Here are some awesome tips to get you going at any age so your child is on track to succeed in school. 

Reading with Baby
It’s never too early to read with your child, so start early. Keep things interesting with these ideas:
  • Use silly voices when you read, and soon your baby will begin to make silly sounds too. 
  • Point at pictures and say the names of objects out loud. Your baby will listen and learn the importance of language.
  • Hold your baby on your lap while you read, and make eye contact.
  • Read for a few minutes every night at bedtime. This is a soothing routine that will end any day on a positive note.
  • Read on the go! Share a book while riding the bus or waiting in line.
  • Babies love to be bounced and rocked to the rhythm of chants, nursery rhymes, and songs that go with a book. Repeating those experiences during diaper changing or in the car will delight your child and make deeper connections in their brain development.

Between ages 1 and 2, your child will go through a language explosion turning single words into small sentences! Try creating a word box to boost your child’s vocabulary! Here’s how:
  • Find a box and fill it with lots of items that interest your child. You might try items like a ball, doll, stuffed animal, cracker, cup, block, book, or bottle.
  • Start by picking one interesting item. Show it to the child and say, “This is a _______. We do_______with it.” For example, This is a teddy bear. We cuddle with the teddy bear. 
  • Pretend to use the item. If it is a phone, you can pretend to talk on it, for example. Next, repeat the name and return it to the box, saying, “I’m putting the phone in the box.”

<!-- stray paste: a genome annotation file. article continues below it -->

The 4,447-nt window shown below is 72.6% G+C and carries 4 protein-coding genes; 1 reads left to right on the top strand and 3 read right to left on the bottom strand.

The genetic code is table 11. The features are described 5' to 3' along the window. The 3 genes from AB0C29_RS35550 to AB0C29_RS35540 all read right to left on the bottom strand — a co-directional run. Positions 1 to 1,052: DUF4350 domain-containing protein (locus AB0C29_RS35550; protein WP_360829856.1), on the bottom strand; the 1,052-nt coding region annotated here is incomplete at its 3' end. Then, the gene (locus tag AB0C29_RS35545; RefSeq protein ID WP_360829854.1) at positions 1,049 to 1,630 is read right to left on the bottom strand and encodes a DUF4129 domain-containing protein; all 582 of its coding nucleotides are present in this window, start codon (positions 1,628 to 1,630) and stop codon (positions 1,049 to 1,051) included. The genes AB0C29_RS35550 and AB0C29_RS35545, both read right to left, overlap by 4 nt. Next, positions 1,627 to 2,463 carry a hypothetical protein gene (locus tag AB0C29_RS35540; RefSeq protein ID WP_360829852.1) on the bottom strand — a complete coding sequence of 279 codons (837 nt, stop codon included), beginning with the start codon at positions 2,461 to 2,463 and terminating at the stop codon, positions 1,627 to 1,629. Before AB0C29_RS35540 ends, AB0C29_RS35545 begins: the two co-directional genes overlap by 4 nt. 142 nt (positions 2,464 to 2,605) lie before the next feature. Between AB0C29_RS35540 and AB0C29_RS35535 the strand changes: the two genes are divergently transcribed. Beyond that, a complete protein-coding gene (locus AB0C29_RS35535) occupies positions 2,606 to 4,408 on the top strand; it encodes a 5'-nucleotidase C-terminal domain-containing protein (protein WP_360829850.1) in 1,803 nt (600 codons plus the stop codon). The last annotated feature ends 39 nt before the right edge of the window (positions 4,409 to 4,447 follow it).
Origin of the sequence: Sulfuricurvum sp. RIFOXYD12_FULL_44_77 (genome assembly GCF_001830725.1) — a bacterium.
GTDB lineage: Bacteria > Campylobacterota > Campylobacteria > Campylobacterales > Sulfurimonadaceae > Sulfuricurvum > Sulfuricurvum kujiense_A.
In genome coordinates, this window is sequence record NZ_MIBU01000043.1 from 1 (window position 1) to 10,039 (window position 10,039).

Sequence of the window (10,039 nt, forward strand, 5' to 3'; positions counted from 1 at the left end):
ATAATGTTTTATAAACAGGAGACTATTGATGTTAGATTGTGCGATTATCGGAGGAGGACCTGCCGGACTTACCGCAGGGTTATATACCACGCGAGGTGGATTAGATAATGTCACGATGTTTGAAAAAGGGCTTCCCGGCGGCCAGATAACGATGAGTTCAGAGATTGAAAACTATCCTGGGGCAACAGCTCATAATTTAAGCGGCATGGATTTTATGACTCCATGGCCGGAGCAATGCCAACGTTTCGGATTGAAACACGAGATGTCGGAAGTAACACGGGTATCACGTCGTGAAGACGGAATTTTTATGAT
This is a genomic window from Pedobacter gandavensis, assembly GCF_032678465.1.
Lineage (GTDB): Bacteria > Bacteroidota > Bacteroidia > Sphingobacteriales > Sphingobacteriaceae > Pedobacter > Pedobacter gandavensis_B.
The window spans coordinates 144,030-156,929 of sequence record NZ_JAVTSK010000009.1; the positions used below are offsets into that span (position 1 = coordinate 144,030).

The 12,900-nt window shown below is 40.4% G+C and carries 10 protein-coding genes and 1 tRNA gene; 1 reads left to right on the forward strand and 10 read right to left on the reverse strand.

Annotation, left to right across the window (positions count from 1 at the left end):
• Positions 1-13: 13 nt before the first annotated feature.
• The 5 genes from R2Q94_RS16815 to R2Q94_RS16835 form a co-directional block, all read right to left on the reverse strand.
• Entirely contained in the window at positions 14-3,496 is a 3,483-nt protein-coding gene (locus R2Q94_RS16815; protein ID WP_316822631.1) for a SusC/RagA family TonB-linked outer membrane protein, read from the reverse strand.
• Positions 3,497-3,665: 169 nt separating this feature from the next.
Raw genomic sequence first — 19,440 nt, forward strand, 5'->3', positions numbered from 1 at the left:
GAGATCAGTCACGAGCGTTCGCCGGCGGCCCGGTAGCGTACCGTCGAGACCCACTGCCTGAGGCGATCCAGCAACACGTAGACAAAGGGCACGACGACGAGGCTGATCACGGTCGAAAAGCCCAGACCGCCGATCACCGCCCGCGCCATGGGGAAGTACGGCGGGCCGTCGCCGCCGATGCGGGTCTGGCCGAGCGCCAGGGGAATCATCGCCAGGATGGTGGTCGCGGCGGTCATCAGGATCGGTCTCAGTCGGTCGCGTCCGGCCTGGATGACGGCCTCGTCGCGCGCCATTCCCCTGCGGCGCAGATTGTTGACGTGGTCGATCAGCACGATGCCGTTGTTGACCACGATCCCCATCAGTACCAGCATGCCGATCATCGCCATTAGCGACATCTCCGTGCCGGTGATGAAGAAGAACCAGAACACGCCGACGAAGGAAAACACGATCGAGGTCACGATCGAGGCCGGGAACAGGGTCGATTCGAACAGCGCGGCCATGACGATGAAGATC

• After that, encourage your child to look in the box by saying, “What’s in the box?” Give him a chance to respond. If he makes a sound, say, “Yes, that’s a _______,” and say the name again. If he does not respond vocally, answer your own question. For example, “Oh, that’s a _______.”
  • Return the object to the box, and encourage the child to look again.

Music and singing are brain builders for your toddler. Try to put a little rhythm and rhyme in your routine every day!
  • Let him be in charge. When riding in the car, ask your child to choose a song to sing. Children are not often “in charge” of things in their lives. It’s fun for them to be in charge of the songs in the car.
  • Dance and move around. Sing a song with lots of movement or dancing in it - like the Hokey Pokey! Your child will be learning lots of new words, and the movement makes learning even more fun.
  • Add instruments. Young toddlers will enjoy instruments they can shake, such as bells, rattles, drums, and tambourines. Make your own shaker with a paper cup filled with rice or dried beans and taped shut.
  • Use music to change your toddler’s mood. Soft, gentle music seems just right for bedtime. Louder, bouncier music could be used when it’s time to clean up toys.